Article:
Docsun Biomed Report on COVID 19 Pandemic in Europe and Central Asia
By: WHO and CDC
Omicron is displacing Delta with unprecedented speed. Less than 2 months since it was first discovered in South Africa, it now accounts for 31.8% of cases across the European Region, up from 15% the previous week, and 6.3% the week before that.
While Omicron appears to cause much less severe disease than Delta, we are still seeing a rapid rise in hospitalizations, due to the sheer number of infections. This is in addition to a Delta burden that has not entirely passed, and also to the high number of incidental admissions. Fortunately, hospitalizations with Omicron result much less frequently in ICU [intensive care unit] admission. As predicted, most people needing intensive care across the Region are unvaccinated.
But that did not come without the unacceptable human cost we know: every single hour since the pandemic's onset, 99 people in the Region have lost their lives to COVID-19. We mourn the more than 1.7 million people in the European Region who are no longer with us. Gains in poverty reduction have been reversed, with more than 4 million people in the Region now pushed under the US$ 5.50 a day poverty line. Children's education and mental well-being have suffered immensely.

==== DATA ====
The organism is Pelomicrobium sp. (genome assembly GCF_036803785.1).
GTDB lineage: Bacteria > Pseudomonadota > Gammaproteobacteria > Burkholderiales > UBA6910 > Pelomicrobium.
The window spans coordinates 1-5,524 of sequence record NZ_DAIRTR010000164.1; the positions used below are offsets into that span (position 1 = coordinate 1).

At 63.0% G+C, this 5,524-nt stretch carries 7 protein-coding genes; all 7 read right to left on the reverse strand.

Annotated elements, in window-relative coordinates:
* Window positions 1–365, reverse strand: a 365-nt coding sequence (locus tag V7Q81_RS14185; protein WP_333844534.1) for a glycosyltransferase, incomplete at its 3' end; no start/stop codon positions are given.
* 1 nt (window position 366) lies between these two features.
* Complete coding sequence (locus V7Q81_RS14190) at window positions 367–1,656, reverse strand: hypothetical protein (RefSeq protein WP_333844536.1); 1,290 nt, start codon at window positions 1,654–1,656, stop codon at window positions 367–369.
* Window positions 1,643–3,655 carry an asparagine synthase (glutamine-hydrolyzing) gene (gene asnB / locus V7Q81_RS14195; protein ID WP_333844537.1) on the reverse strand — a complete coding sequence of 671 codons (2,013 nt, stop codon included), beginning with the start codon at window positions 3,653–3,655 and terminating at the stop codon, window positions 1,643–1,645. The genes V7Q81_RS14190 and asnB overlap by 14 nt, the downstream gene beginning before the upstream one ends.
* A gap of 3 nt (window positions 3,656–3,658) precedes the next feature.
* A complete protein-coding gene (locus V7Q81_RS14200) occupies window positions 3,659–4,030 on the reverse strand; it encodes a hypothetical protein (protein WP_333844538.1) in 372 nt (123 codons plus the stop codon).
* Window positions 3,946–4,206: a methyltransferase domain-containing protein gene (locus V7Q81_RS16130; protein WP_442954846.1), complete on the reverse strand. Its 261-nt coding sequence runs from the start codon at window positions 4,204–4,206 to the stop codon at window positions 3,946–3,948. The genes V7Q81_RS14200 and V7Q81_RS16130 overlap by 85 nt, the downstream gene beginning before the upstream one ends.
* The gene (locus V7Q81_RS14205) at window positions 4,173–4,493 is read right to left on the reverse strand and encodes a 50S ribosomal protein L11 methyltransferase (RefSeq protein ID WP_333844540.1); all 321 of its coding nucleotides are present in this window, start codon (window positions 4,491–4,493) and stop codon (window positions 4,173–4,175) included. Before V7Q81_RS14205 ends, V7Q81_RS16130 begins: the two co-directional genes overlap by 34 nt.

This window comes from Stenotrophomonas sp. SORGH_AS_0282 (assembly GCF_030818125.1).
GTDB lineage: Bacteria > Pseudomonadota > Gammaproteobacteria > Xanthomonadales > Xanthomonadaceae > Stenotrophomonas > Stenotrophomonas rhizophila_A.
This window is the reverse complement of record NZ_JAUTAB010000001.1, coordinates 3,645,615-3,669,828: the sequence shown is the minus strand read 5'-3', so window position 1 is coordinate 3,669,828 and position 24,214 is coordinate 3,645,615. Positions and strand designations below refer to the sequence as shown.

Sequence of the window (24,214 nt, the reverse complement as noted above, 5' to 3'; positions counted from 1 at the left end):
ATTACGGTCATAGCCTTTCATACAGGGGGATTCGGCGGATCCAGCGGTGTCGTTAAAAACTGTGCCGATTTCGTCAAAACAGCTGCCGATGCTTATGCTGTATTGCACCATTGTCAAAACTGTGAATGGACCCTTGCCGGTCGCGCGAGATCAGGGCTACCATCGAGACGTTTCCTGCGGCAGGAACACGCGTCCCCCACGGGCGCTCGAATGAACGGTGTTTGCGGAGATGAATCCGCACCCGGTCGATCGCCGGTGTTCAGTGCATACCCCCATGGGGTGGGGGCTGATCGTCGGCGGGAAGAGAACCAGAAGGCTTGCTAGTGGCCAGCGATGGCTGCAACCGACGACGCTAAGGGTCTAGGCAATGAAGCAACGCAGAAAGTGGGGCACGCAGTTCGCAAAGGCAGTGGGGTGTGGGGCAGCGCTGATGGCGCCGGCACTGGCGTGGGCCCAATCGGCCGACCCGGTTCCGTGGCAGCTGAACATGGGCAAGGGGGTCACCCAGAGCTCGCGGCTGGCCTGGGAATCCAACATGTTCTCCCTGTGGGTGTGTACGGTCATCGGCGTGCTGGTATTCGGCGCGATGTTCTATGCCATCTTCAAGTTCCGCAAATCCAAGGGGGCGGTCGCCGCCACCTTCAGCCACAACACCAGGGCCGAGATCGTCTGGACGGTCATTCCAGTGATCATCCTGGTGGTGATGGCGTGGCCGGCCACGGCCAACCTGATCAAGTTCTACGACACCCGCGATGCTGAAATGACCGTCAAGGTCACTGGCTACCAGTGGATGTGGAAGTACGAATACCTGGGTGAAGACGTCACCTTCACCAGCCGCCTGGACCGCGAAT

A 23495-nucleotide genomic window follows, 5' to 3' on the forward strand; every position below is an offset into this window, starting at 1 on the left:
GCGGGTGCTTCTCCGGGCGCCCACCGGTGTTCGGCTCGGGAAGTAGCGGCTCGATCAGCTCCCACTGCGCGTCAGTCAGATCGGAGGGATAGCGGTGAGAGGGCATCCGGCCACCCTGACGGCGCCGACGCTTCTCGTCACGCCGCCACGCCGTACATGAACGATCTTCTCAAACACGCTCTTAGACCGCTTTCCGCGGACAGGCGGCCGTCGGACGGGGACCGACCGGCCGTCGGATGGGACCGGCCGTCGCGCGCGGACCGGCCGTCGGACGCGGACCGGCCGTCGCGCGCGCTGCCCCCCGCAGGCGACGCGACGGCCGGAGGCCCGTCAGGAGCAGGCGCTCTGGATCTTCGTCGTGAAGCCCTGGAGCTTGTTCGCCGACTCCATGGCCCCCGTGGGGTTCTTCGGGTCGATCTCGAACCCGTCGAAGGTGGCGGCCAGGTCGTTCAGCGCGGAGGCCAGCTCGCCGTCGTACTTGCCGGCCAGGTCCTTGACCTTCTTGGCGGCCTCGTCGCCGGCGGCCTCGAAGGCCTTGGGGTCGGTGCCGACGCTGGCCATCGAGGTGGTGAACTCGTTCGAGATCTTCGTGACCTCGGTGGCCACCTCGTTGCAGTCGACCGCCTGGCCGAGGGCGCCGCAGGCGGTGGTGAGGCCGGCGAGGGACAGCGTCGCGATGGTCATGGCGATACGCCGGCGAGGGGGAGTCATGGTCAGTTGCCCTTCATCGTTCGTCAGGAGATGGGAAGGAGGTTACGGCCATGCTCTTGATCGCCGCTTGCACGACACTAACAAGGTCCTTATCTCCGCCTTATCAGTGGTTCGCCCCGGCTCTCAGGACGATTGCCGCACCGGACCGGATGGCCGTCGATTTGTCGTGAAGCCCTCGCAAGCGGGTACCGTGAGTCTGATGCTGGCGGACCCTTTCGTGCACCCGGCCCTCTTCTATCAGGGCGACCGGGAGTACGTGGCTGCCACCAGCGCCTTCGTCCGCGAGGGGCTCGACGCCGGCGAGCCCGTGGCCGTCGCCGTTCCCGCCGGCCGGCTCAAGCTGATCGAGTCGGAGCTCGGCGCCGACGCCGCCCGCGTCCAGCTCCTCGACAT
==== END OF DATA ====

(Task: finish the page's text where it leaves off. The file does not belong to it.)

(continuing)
We do appreciate the development and distribution of safe and effective vaccines, with more than 1.4 billion doses administered in the European Region, saving hundreds of thousands of lives. Huge advances in medical science and cross-border collaboration have led to no less than 10 different approved vaccines currently rolled out, with more in the pipeline. This is one of the greatest scientific achievements in decades.
Although Omicron offers plausible hope for stabilization and normalization, our work is not done. Huge disparities in access to vaccines remain. If 2021 was the year of vaccine production, 2022 must be the year of vaccine equity in the European Region and beyond. Too many people who need the vaccine remain unvaccinated. This is helping to drive transmission, prolonging the pandemic and increasing the likelihood of new variants.
Statement by Dr Hans Henri P. Kluge, WHO Regional Director for Europe
Docsun Computation Medlab Ltd